Singer Russell Watson is "recovering well" from emergency surgery on a brain tumour and is in a stable condition, a hospital official has said.
"He is talking for brief periods and has been eating small amounts of food," added Michael Stroud of the private Alexandra Hospital in Cheadle.
But medical staff had warned the star, who is 40, that the recovery process "may be a long haul", Mr Stroud said.
Watson fell ill during a recording session on Wednesday.
He had become suddenly incapacitated and had a number of symptoms, including a "dramatic deterioration of vision".
An MRI scan revealed a re-growth of a previous benign tumour, which was removed a year ago, accompanied by bleeding.
"Family members are with him," Mr Stroud said. "It is only 36 hours since his life was in danger so it is important for him and those around him to take things slowly."
The tenor has two daughters, aged seven and 12, and Watson's manager, Richard Thompson, said a visit by the children to their father had been "the highlight of his day".
"We never thought we would be back here [after] a year in similar circumstances," added Mr Thompson, referring to the operation of September 2006.
"This is a very different procedure and the nature of what's happened here is very different to what happened a year ago.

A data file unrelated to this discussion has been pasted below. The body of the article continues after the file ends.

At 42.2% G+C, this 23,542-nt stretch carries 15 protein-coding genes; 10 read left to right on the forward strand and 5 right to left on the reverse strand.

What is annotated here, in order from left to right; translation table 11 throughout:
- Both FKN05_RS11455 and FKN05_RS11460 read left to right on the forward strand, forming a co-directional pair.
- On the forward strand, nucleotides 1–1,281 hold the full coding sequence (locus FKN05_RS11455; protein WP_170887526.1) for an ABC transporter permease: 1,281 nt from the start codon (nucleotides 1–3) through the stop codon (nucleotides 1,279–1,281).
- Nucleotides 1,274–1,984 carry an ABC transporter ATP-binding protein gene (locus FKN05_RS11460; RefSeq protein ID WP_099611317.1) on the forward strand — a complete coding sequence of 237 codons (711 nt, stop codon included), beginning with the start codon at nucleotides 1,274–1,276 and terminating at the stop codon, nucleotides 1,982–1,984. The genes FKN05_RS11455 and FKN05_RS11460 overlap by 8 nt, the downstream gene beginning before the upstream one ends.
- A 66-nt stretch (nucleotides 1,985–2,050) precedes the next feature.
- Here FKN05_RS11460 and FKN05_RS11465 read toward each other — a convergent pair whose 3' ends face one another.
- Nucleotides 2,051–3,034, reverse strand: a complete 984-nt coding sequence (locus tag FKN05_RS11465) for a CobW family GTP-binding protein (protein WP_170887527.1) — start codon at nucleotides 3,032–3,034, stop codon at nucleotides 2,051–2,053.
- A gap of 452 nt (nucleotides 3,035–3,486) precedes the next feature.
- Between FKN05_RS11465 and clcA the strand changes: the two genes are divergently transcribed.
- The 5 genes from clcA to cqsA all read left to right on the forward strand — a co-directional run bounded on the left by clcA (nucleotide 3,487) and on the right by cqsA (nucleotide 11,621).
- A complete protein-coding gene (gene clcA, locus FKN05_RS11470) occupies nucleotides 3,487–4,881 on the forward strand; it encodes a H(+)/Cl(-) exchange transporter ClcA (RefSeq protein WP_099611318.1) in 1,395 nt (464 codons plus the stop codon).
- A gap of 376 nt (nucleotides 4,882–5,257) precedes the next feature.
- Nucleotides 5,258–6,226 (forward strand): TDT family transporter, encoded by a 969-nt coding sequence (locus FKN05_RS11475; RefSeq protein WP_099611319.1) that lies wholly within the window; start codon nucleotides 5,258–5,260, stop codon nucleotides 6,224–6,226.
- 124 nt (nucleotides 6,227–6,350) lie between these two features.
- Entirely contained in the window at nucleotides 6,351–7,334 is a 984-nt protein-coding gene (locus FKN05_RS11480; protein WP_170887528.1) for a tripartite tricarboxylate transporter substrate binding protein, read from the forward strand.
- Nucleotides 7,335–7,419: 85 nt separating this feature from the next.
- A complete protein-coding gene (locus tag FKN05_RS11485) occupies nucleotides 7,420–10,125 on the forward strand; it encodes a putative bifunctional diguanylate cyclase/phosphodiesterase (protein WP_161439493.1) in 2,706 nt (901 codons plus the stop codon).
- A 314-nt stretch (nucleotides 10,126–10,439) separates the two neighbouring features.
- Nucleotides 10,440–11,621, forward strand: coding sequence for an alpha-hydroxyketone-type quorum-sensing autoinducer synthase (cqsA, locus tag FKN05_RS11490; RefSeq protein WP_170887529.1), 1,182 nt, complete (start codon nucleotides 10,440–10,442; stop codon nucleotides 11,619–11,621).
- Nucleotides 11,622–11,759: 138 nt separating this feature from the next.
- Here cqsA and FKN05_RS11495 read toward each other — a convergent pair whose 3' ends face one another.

"It is impossible to say how long it will be before he's back on his feet and back performing."
Watson (right) won BBC talent show Just the Two of Us in 2006
All of Watson's engagements have been put off until further notice.
The singer was due to perform before the American football match between the Miami Dolphins and the New York Giants at Wembley Stadium in London on Sunday.
Next week he was set to fly to Los Angeles to appear at a Bafta ceremony honouring British artists in the US.
Watson, who used to be a factory worker before he turned to singing, has sold more than four million albums worldwide.
His latest album, Outside In, is due for release on 26 November.
Meanwhile a support group for UK patients who have suffered from the same condition as Watson said it had received "a number of enquiries" from people concerned that their tumours might return, just as Watson's had.
"There is no reason for patients who have previously been treated for a pituitary tumour to be alarmed," said Professor Paul Stewart, speaking for the Pituitary Foundation and the Society of Endocrinology.
"In these cases, you can occasionally get bleeding from the tumour into the brain, usually in stressful situations," he added. "Doctors are able to treat this condition successfully as long as patients are treated quickly.
"If they feel unwell or start to suffer from symptoms such as blurred vision, I would advise them to seek medical help immediately."